Watch this space... Maclay Murray & Spens LLP has established a working group looking at the impact on the law of full independence, "devolution max" and "devolution plus" for Scotland. We will be holding a series of workshops and seminars over the course of the year which will examine the legal implications both on a macro scale as well as looking at the impact on specific areas of the law. Of particular interest to the renewables sector and the energy industry as a whole will be how the regulatory landscape will need to adapt if independence becomes a reality.
Enterprise Investment Scheme
As part of the 2011 budget, George Osbourne announced cuts to tax relief investment schemes for wind, solar and combined heat and power. These cuts will take effect from 6 April 2012 and mean that Enterprise Investment Scheme (EIS) relief for these projects that receive FITs will no longer be available. The EIS offers investors tax relief if they make investments in qualifying industries so as to encourage investment in these sectors. The EIS is intended to help small start-ups and the Treasury have said that the FITs already eliminate the risk investors previously faced, resulting in these projects being ineligible for tax breaks like EIS. Investors in anaerobic digestion and hyrdo schemes will still be able to claim EIS relief as these sectors are not as developed and still need to incentivise further investment.
Non-Solar PV Fits Consultation
DECC have published another consultation which proposes changes to the tariffs for the four non-PV technologies currently eligible for FITs (Wind, Hydro, Anaerobic Digestion and micro-CHP) to take effect from 1 October 2012 as set out in the following table.
Proposed generation tariffs for October 2012
|Tariff band (kW capacity)
||Current tariffs (p/kWh) (i.e. no change to current policy)
||Proposed tariffs (p/kWh) from Oct 2012 |
* Current tariff levels are indicative only. Official tariff rates for 2012/13 will be calculated and published by Ofgem in March 2012.
As with solar PV, DECC has proposed a degression mechanism for each technology with all tariffs subject to a minimum degression rate of 5% per year from April 2014.
Responses to this consultation should be received by 26 April 2012. Please click here for more information on the consultation.
Ruling the Waves
The Energy and Climate Change Select Committee have published a new report on the future of marine renewables in the UK which calls for the Government to set more ambitious plans for the deployment of marine renewables and also clarify levels of revenue support and how these are likely to change over time and in particular past 2017.
The report concludes by stating that the potential long-term benefits associated with developing a thriving wave and tidal industry in the UK are significant and that an overly cautious approach at this stage may allow other countries to steal the UK's lead in this sector.
Click here for the report.
Clients in the News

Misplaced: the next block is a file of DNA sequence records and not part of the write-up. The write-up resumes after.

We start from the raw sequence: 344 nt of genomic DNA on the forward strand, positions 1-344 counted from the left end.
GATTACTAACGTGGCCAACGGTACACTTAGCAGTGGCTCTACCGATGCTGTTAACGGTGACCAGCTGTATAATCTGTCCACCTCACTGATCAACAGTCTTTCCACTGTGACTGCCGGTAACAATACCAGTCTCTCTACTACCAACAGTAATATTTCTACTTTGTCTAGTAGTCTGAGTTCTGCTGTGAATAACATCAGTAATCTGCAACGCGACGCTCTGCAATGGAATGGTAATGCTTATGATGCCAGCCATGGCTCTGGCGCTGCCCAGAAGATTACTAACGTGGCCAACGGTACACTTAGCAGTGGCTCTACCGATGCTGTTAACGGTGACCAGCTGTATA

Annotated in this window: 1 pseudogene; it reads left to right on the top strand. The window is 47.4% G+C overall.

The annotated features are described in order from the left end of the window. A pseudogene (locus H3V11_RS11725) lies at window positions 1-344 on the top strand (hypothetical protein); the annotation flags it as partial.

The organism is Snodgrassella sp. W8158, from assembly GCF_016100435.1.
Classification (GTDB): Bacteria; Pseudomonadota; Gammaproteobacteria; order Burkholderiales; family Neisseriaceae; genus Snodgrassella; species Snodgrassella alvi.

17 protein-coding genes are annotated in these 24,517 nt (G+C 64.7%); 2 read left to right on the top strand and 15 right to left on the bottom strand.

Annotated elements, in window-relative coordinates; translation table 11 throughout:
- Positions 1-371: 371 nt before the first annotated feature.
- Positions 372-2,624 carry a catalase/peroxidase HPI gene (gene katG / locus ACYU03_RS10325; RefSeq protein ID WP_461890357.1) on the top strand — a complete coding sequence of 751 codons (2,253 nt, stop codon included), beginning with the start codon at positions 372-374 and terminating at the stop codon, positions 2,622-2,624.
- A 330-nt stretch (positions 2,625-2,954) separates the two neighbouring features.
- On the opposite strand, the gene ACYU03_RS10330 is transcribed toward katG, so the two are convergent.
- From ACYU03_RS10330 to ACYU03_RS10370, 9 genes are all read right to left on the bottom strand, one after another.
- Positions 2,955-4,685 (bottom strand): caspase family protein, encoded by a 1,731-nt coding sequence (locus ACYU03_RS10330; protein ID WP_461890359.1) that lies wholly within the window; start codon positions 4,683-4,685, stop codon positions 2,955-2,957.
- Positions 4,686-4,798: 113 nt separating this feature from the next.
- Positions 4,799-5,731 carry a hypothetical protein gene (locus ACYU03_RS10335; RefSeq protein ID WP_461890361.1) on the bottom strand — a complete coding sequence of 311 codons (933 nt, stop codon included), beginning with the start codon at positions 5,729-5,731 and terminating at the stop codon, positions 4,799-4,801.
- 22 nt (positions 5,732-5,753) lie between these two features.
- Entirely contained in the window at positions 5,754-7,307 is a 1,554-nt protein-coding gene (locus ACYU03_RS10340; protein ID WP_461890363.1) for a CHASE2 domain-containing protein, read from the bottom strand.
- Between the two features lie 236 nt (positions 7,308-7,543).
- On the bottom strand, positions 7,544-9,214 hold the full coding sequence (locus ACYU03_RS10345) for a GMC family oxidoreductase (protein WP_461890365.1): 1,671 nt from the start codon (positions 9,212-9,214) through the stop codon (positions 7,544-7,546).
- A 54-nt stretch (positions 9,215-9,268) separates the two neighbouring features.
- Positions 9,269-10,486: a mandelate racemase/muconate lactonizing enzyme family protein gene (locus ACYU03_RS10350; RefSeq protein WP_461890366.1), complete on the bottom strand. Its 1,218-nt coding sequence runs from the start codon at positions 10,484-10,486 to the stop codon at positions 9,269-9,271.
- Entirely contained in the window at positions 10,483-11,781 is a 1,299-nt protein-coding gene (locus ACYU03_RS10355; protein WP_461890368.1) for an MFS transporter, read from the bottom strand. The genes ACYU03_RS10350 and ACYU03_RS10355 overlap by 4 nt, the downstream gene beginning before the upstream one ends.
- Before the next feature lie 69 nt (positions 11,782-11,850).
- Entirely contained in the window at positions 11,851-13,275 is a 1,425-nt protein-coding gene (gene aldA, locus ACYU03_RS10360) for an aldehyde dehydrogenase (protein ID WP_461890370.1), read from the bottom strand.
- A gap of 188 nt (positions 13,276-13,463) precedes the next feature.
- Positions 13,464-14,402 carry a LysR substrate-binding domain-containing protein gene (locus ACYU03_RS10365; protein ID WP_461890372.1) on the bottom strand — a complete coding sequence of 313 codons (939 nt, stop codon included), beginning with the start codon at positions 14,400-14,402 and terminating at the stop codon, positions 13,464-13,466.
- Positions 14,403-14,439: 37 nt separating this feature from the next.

Maclay Murray & Spens LLP works alongside Aquamarine Power which has recently received full consent from Marine Scotland to install a further two Oyster 800 wave energy devices at the European Marine Energy Centre in Orkney where the first Oyster 800 device was installed in September 2011. The Oyster 800 array will consist of three 800kW Oyster devices and will be the UK's first grid-connected nearshore wave power array. This consent paves the way for further consents being obtained from Marine Scotland for Aquamarine's 200MW commercial wave energy site in Orkney and a 40MW site on Lewis. On announcing the consent, the Energy Minister, Fergus Ewing said "Scotland is in the midst of a renewables revolution, and it is innovation and creativity such as that behind the Oyster device which will help us meet our ambitious renewable electricity targets and help us reindustrialise Scotland."
Maclay Murray & Spens LLP also work with ET BioEnergy, a leading company specialising in planning, financing, building and operating farm-based biogas plants which use agricultural feedstock such as maize to produce biogas which is then used to produce electricity and heat. ET BioEnergy have recently lodged plans for such a 500kW anaerobic digestion plant at the Hills of Bendochy Farm near Blairgowrie and expect a decision on the plans shortly.
Click here for more information.
Blowing Hot or Cold?
MMS Renewables will be running a joint seminar with www.xiengineering.com in May which will take a look at the current state of the UK small-scale onshore wind market including a look at the impact on the sector of a number of recent high profile incidents where defects have been discovered.
Invite and details of other events to follow...
For further information, please contact:
Head of Renewables
0131 228 7219
This briefing is written as a general guide only. It is not intended to contain definitive legal advice which should be sought as appropriate in relation to any particular matter.